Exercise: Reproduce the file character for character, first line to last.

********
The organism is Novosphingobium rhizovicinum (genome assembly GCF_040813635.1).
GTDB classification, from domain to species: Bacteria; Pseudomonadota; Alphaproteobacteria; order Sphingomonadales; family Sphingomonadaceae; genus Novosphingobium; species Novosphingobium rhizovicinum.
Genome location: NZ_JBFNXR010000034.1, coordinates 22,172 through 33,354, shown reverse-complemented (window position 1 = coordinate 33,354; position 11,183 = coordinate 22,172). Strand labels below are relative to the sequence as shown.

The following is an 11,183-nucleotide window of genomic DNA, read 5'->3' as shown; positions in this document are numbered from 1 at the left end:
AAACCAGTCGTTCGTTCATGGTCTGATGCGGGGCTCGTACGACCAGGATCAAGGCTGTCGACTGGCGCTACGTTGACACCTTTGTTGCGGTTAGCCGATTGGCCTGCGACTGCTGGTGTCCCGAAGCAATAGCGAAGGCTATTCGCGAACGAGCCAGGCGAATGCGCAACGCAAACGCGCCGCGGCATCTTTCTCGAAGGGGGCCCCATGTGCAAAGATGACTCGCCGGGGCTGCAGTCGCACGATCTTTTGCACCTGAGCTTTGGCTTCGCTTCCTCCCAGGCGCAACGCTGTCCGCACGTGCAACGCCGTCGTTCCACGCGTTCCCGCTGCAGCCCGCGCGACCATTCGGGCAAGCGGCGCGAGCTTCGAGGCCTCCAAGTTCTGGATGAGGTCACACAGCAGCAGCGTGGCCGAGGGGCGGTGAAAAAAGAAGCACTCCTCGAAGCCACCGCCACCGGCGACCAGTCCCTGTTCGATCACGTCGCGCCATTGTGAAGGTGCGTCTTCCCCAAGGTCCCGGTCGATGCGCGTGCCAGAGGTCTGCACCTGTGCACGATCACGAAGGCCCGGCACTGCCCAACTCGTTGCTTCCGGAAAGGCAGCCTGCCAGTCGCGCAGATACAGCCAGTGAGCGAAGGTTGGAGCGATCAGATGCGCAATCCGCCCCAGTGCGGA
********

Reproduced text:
The organism is Novosphingobium rhizovicinum (genome assembly GCF_040813635.1).
GTDB classification, from domain to species: Bacteria; Pseudomonadota; Alphaproteobacteria; order Sphingomonadales; family Sphingomonadaceae; genus Novosphingobium; species Novosphingobium rhizovicinum.
Genome location: NZ_JBFNXR010000034.1, coordinates 22,172 through 33,354, shown reverse-complemented (window position 1 = coordinate 33,354; position 11,183 = coordinate 22,172). Strand labels below are relative to the sequence as shown.

The following is an 11,183-nucleotide window of genomic DNA, read 5'->3' as shown; positions in this document are numbered from 1 at the left end:
AAACCAGTCGTTCGTTCATGGTCTGATGCGGGGCTCGTACGACCAGGATCAAGGCTGTCGACTGGCGCTACGTTGACACCTTTGTTGCGGTTAGCCGATTGGCCTGCGACTGCTGGTGTCCCGAAGCAATAGCGAAGGCTATTCGCGAACGAGCCAGGCGAATGCGCAACGCAAACGCGCCGCGGCATCTTTCTCGAAGGGGGCCCCATGTGCAAAGATGACTCGCCGGGGCTGCAGTCGCACGATCTTTTGCACCTGAGCTTTGGCTTCGCTTCCTCCCAGGCGCAACGCTGTCCGCACGTGCAACGCCGTCGTTCCACGCGTTCCCGCTGCAGCCCGCGCGACCATTCGGGCAAGCGGCGCGAGCTTCGAGGCCTCCAAGTTCTGGATGAGGTCACACAGCAGCAGCGTGGCCGAGGGGCGGTGAAAAAAGAAGCACTCCTCGAAGCCACCGCCACCGGCGACCAGTCCCTGTTCGATCACGTCGCGCCATTGTGAAGGTGCGTCTTCCCCAAGGTCCCGGTCGATGCGCGTGCCAGAGGTCTGCACCTGTGCACGATCACGAAGGCCCGGCACTGCCCAACTCGTTGCTTCCGGAAAGGCAGCCTGCCAGTCGCGCAGATACAGCCAGTGAGCGAAGGTTGGAGCGATCAGATGCGCAATCCGCCCCAGTGCGGA